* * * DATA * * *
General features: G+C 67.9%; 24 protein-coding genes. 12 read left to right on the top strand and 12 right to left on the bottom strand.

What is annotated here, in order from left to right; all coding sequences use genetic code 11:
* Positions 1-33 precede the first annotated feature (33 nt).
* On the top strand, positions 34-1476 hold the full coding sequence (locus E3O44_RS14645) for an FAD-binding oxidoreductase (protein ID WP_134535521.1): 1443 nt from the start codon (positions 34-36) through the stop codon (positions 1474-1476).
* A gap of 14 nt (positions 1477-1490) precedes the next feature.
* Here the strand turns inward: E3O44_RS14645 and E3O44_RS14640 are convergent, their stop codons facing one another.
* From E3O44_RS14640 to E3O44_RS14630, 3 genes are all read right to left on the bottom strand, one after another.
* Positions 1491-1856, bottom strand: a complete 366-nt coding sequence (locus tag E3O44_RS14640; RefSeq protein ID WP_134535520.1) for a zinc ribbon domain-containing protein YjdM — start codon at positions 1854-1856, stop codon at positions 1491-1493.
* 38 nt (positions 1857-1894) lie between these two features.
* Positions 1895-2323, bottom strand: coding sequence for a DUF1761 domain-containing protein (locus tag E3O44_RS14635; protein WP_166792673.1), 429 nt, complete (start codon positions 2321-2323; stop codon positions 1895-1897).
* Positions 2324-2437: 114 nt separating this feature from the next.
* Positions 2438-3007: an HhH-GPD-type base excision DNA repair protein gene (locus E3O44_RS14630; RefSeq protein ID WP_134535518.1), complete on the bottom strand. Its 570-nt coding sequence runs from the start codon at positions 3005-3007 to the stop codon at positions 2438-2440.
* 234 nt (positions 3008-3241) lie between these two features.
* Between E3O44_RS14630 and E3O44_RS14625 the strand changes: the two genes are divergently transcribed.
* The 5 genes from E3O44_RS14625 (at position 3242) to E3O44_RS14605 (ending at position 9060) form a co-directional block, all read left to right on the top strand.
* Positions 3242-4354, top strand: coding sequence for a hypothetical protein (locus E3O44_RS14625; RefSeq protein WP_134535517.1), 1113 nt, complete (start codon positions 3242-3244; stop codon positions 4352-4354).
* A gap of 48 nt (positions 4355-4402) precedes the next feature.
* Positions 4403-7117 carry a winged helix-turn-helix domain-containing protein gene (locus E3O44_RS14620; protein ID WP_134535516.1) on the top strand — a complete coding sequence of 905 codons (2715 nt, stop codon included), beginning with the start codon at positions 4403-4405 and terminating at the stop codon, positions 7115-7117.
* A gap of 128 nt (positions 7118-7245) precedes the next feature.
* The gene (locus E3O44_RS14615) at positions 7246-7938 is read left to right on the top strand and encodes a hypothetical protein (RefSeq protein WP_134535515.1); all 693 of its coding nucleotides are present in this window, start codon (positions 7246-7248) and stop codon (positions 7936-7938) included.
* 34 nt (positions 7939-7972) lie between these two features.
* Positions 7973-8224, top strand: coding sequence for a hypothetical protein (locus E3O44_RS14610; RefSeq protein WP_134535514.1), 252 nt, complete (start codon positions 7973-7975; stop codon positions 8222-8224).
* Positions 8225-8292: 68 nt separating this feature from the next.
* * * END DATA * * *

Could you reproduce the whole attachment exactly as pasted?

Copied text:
General features: G+C 67.9%; 24 protein-coding genes. 12 read left to right on the top strand and 12 right to left on the bottom strand.

What is annotated here, in order from left to right; all coding sequences use genetic code 11:
* Positions 1-33 precede the first annotated feature (33 nt).
* On the top strand, positions 34-1476 hold the full coding sequence (locus E3O44_RS14645) for an FAD-binding oxidoreductase (protein ID WP_134535521.1): 1443 nt from the start codon (positions 34-36) through the stop codon (positions 1474-1476).
* A gap of 14 nt (positions 1477-1490) precedes the next feature.
* Here the strand turns inward: E3O44_RS14645 and E3O44_RS14640 are convergent, their stop codons facing one another.
* From E3O44_RS14640 to E3O44_RS14630, 3 genes are all read right to left on the bottom strand, one after another.
* Positions 1491-1856, bottom strand: a complete 366-nt coding sequence (locus tag E3O44_RS14640; RefSeq protein ID WP_134535520.1) for a zinc ribbon domain-containing protein YjdM — start codon at positions 1854-1856, stop codon at positions 1491-1493.
* 38 nt (positions 1857-1894) lie between these two features.
* Positions 1895-2323, bottom strand: coding sequence for a DUF1761 domain-containing protein (locus tag E3O44_RS14635; protein WP_166792673.1), 429 nt, complete (start codon positions 2321-2323; stop codon positions 1895-1897).
* Positions 2324-2437: 114 nt separating this feature from the next.
* Positions 2438-3007: an HhH-GPD-type base excision DNA repair protein gene (locus E3O44_RS14630; RefSeq protein ID WP_134535518.1), complete on the bottom strand. Its 570-nt coding sequence runs from the start codon at positions 3005-3007 to the stop codon at positions 2438-2440.
* 234 nt (positions 3008-3241) lie between these two features.
* Between E3O44_RS14630 and E3O44_RS14625 the strand changes: the two genes are divergently transcribed.
* The 5 genes from E3O44_RS14625 (at position 3242) to E3O44_RS14605 (ending at position 9060) form a co-directional block, all read left to right on the top strand.
* Positions 3242-4354, top strand: coding sequence for a hypothetical protein (locus E3O44_RS14625; RefSeq protein WP_134535517.1), 1113 nt, complete (start codon positions 3242-3244; stop codon positions 4352-4354).
* A gap of 48 nt (positions 4355-4402) precedes the next feature.
* Positions 4403-7117 carry a winged helix-turn-helix domain-containing protein gene (locus E3O44_RS14620; protein ID WP_134535516.1) on the top strand — a complete coding sequence of 905 codons (2715 nt, stop codon included), beginning with the start codon at positions 4403-4405 and terminating at the stop codon, positions 7115-7117.
* A gap of 128 nt (positions 7118-7245) precedes the next feature.
* The gene (locus E3O44_RS14615) at positions 7246-7938 is read left to right on the top strand and encodes a hypothetical protein (RefSeq protein WP_134535515.1); all 693 of its coding nucleotides are present in this window, start codon (positions 7246-7248) and stop codon (positions 7936-7938) included.
* 34 nt (positions 7939-7972) lie between these two features.
* Positions 7973-8224, top strand: coding sequence for a hypothetical protein (locus E3O44_RS14610; RefSeq protein WP_134535514.1), 252 nt, complete (start codon positions 7973-7975; stop codon positions 8222-8224).
* Positions 8225-8292: 68 nt separating this feature from the next.